14ymedio, Pedro Corzo, Miami, 25 May 2022 — That was the numerical identification that the prison administration of the Isla de Pinos prison hung on Pedro Luis Boitel, who on May 25 marks 50 years since he died on a hunger strike.
Giving political prisoners a number was a form of dehumanization, of standardization, but they did not achieve their goal, because the prisoners proudly displayed the number, which reflected their time in prison and, to a certain extent, the fight for democracy.
This martyr of the country, a worker at the emblematic Cuban radio and television company CMQ, was also a leader of the historic University Student Federation (FEU), an independent entity that was distorted by Castro’s totalitarianism.
Pedro Luis was a man capable of reaching the maximum stage of a human being in society, that of a citizen fully aware of his duties and rights, always ready to claim and defend his prerogatives without fear of consequences.
In the documentary, Nobody Listened (1984), Boitel’s mother, Clara Abraham de Boitel, expresses with great pride that her son could not bear an injustice. She affirms that he was a man not destined to live long because of his strong commitment to the truth and fairness. His mother knew him very well because his life was soon distorted by Castro’s totalitarianism.
His life was short, but full of national glory. He was one of those men who fully conformed to Martí’s expression: “When one dies in the arms of the grateful homeland, death ends, the prison breaks; life finally begins with dying!”
Boitel faced the regime of Fulgencio Batista. Persecuted by the Police, he went into exile in Venezuela, where he fought groups that sought to destabilize the incipient democracy of that country.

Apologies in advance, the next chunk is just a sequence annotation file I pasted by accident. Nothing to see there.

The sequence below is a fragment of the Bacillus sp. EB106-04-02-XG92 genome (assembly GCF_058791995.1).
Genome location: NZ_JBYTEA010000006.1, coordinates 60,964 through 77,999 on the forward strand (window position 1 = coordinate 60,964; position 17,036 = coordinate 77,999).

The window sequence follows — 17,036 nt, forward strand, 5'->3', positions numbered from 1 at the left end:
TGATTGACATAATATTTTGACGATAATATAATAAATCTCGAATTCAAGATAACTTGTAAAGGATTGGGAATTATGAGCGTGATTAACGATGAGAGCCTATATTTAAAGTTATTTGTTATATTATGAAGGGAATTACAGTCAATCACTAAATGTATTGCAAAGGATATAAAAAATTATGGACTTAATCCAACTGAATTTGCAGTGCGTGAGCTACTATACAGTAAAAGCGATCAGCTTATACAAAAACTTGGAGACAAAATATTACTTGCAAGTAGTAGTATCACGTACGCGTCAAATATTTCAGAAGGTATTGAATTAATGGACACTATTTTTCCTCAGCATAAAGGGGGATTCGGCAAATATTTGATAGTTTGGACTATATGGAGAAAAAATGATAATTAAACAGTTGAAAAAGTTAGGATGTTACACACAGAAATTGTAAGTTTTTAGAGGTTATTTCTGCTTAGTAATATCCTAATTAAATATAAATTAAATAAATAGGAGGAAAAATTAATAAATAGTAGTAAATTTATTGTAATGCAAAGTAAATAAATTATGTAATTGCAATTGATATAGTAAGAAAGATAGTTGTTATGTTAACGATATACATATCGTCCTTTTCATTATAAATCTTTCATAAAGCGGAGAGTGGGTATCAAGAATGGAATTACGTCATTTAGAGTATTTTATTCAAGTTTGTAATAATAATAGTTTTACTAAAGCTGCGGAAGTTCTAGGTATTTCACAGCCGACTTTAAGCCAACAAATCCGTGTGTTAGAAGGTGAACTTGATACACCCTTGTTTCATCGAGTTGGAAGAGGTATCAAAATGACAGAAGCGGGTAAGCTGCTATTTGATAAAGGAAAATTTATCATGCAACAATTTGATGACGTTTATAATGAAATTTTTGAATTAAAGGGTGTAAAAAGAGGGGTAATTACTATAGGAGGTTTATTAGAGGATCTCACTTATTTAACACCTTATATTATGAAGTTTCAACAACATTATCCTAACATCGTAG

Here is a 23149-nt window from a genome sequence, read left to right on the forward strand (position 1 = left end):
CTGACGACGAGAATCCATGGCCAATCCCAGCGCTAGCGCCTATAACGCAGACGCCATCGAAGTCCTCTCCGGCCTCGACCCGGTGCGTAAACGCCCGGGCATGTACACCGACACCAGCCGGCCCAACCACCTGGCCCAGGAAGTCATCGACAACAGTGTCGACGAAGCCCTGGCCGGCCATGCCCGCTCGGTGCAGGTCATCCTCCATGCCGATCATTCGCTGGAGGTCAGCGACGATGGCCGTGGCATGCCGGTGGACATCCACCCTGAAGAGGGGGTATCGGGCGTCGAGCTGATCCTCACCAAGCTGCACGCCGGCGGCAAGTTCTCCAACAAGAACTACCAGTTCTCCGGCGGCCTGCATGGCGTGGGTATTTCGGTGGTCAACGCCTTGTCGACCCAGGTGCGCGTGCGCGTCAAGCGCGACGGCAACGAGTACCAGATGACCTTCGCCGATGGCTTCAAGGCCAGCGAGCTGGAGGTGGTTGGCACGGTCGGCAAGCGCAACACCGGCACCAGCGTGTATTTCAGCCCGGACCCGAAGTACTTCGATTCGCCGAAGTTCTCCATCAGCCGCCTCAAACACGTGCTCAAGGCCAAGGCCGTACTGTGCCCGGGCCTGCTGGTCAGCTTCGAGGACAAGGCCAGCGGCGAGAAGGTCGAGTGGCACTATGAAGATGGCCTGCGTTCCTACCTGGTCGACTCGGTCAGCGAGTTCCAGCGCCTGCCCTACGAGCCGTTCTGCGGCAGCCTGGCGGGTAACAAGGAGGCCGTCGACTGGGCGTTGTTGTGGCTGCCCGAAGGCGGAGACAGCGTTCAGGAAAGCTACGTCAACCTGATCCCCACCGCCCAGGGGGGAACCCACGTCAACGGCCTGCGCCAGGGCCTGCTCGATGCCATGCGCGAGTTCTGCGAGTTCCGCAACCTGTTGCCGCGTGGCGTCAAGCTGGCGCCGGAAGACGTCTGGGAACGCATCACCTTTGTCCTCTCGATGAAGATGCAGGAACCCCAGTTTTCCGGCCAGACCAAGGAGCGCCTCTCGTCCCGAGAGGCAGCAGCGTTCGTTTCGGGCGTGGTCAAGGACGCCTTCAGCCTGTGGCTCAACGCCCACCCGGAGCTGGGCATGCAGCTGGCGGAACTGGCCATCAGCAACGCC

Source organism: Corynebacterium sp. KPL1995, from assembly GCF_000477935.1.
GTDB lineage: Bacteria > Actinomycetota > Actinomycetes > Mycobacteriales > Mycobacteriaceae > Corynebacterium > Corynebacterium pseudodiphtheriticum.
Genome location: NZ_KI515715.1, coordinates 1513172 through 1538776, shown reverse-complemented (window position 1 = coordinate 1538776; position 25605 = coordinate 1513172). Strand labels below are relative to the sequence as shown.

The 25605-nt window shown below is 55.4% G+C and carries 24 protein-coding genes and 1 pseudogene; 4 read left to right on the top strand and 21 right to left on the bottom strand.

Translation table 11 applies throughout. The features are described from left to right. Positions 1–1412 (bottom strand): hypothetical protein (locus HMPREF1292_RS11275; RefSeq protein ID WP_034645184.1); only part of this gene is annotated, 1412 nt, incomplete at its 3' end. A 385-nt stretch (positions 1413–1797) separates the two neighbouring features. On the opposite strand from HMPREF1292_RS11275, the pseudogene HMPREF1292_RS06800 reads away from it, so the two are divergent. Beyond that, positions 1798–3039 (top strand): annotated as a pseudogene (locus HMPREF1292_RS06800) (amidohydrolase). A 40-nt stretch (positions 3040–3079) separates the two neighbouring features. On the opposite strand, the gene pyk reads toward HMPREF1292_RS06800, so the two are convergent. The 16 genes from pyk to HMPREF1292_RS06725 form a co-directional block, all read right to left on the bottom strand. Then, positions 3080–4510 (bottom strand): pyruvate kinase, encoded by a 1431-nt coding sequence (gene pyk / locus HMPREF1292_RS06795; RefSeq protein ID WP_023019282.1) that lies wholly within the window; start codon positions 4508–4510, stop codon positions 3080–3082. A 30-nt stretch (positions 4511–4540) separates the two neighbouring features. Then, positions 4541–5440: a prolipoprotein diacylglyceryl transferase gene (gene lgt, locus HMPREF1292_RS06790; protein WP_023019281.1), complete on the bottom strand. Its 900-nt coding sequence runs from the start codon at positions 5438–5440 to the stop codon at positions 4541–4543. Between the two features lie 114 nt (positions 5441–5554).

In Venezuela and before the triumph of the insurrection, he had his first confrontation with the Castro brothers, who were drastically opposed to him informing the world of what was happening in Cuba, a sign that, even before coming to power, the fateful brothers intended to establish absolute control over information.
His status as a student leader was contested by the Castros and the 26th of July Movement (M26J). The moncadistas did not trust Boitel to preside over the FEU, his independence of opinion made him unpredictable for the interests of the new regime, and they decided to support another university student, Rolando Cubelas, a government official, commander of the rebel army and leader of a rival organization of the M26J during the insurrectionary stage, the Student Revolutionary Directory.
The new leadership of the FEU led to this prestigious entity becoming one of the transmission belts of totalitarian power. The Cuban student body was subdued and the historical rebellion crushed before the firing squad or with long prison sentences.
Pedro Luis went to prison for many years. His colleagues remember him as a tireless man, always ready to report any abuse and willing to endure any punishment without ever giving up.
His rebellion was such that he even escaped from the Isla de Pinos prison. His companions in the escape, Armando Valladares, the only survivor of that brave deed, evokes with admiration the leadership of the student leader before and after being captured, evokes his stoicism in the face of the insanity of the henchmen and affirms that he learned a lot from Pedro Luis.
For many of his colleagues, he has been the most emblematic Cuban political prisoner after José Martí. His rebellion and constant hunger strikes made him unique in a setting where brave men like Alfredo Izaguirre, Armando Sosa Fortuny, Onerio Nerin Sánchez, Roberto Martín Pérez and Israel Abreu, just to mention a few, left traces of exceptional courage and national convictions.
Pedro Luis Boitel’s legacy of heroism and fidelity to Cuba was picked up by many Cubans, particularly those of more recent generations. Jorge Luis García Pérez Antúnez founded the Pedro Luis Boitel Political Prison organization in the Castro prisons; his sister, Berta Antúnez, formed the Pedro Luis Boitel Civic Resistance Movement, and the numerous times imprisoned hero of the Black Spring, Félix Navarro, organized the Party for Democracy under the name of an unforgettable martyr.
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